Step Two: Egg Collection

The egg collection procedure is performed in our procedure room with sedation. An anaesthetist will make sure that you will not feel anything of the procedure.

A transvaginal ultrasound is performed and a fine needle which is attached to the ultrasound is used to extract the eggs. The follicular fluid is examined under a microscope in the laboratory adjacent to the procedure room to check how many eggs have been collected. All the procedures are done at the premises of Cape Fertility. The patient will need to stay approximately two hours at Cape Fertility.

Progesterone hormone is given after the egg collection to prepare the lining of the uterus (womb) prior to embryo transfer. This may be given as a vaginal gel (e.g.Crinone), pills inserted vaginally (e.g. Uterogestan), vaginal pessaries (e.g.Cylogest) or an injection (e.g. Gestone).

A sperm sample is given on the same day as the egg collection, and the eggs are fertilised after collection. The embryos are grown in the laboratory for 3-5 days and then replaced into the uterine cavity. New techniques of embryo culture mean that embryos can be grown in the laboratory longer until they reach the blastocyst stage (day 5). This means that embryos that fail to grow can be detected and better quality embryos can be chosen for transfer into the uterine cavity. Fewer embryos (usually two) can be transferred with excellent success rates and less chance of multiple pregnancy (i.e. twins and triplets).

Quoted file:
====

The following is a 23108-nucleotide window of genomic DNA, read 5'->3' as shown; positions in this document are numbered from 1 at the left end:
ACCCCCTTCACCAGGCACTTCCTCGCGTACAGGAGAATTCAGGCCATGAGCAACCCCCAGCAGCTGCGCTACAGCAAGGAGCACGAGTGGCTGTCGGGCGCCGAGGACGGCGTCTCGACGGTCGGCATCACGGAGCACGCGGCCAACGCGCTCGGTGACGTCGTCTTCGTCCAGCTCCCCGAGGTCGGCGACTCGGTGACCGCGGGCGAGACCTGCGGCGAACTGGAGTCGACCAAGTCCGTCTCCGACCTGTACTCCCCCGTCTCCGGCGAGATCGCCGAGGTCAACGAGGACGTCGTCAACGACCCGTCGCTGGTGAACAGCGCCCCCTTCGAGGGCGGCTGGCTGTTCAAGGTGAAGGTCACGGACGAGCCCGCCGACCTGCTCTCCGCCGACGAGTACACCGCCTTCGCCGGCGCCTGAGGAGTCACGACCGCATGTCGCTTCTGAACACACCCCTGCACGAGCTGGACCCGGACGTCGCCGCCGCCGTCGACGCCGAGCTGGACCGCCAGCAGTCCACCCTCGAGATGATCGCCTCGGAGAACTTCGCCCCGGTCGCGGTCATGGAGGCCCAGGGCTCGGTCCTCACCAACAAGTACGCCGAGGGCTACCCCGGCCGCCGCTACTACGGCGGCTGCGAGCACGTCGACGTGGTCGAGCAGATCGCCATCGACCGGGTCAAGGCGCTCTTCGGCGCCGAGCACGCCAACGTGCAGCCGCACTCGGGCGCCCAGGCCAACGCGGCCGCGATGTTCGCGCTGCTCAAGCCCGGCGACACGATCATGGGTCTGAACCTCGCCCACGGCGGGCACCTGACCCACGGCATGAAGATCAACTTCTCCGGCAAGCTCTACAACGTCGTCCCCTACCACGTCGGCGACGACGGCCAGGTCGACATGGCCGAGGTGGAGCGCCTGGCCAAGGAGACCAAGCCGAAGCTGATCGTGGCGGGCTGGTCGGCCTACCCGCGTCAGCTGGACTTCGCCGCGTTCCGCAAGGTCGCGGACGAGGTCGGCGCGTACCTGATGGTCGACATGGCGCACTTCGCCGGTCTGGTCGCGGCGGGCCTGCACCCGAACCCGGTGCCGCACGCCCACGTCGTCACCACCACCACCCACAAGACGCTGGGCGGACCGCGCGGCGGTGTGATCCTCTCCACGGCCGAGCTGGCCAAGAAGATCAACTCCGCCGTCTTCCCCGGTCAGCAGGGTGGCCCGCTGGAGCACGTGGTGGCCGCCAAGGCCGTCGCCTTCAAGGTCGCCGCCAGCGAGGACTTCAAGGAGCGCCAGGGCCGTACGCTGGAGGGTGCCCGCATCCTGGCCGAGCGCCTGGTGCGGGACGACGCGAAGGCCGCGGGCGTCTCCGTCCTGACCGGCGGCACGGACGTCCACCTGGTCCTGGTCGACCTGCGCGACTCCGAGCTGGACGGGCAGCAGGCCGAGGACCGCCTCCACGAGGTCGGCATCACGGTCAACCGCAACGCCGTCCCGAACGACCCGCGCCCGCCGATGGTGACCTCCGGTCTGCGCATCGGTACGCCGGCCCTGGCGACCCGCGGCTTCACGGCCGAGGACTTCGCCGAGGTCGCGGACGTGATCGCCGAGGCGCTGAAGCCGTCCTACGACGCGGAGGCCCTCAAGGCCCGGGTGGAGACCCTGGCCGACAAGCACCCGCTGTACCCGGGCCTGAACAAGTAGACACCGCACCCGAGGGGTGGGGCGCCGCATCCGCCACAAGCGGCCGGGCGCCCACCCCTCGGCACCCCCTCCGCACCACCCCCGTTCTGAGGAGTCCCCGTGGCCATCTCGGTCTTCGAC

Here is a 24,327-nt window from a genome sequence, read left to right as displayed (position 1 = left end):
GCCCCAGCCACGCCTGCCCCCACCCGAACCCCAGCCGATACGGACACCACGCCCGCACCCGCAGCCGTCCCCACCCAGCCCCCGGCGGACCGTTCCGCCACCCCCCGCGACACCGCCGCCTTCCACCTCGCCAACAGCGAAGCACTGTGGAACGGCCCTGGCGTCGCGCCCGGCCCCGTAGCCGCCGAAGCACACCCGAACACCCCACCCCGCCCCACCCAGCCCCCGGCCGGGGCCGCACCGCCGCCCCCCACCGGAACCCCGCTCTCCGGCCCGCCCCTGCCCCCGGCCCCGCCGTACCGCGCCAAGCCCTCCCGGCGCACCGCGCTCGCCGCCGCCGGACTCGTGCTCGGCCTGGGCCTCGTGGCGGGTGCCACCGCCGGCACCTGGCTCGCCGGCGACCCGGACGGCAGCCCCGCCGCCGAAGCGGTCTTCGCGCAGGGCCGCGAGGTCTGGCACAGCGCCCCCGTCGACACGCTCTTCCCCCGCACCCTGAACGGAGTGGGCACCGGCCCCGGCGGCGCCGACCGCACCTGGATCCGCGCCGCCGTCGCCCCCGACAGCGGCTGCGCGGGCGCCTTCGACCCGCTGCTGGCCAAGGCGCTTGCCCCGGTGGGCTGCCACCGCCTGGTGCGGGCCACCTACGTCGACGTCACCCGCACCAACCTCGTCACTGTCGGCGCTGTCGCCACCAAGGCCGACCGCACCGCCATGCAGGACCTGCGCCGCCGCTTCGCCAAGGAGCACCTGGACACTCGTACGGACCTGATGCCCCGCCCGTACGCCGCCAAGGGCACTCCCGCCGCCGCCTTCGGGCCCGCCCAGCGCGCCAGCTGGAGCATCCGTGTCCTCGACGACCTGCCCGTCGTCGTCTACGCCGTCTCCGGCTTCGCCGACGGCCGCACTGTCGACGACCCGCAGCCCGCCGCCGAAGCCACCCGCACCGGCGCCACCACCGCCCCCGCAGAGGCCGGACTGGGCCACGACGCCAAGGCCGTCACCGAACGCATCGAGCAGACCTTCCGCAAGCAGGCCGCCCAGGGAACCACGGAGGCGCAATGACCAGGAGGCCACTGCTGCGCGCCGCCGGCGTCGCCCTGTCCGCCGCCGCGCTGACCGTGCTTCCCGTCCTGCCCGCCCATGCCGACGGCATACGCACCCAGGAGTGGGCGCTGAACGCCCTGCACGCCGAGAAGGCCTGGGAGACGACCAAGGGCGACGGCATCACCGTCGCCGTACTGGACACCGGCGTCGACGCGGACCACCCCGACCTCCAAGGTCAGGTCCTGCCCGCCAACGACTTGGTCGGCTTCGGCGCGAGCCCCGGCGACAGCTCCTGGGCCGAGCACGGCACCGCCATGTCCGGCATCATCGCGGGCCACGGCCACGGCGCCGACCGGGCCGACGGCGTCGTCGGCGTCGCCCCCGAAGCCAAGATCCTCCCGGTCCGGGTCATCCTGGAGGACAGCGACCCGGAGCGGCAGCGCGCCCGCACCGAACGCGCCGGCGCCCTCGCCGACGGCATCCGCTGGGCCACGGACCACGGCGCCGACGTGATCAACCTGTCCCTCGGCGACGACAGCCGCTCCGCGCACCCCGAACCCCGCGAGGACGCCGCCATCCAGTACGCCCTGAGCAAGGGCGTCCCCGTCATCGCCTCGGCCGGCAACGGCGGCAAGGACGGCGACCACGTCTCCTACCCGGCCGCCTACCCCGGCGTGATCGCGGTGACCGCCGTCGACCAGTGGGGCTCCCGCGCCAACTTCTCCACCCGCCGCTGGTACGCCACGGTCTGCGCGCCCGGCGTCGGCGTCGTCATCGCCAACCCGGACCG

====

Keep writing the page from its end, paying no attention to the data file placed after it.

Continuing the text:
Extra embryos are frozen (cryopreserved) and stored in liquid nitrogen. They can be used in future treatment cycles.

Step Three: Embryo Transfer

Embryo transfer is performed in a special procedure room. This is a painless procedure and no anaesthetic is necessary. The legs are supported by a gynaecological examination bed and a speculum inserted into the vagina to visualise the cervix. A thin plastic tube is used to transfer the embryos directly into the uterine cavity. A ultrasound scan is performed to ensure the embryos are transferred into the correct place in the uterine cavity. The embryo transfer is performed three of five days after the egg collection.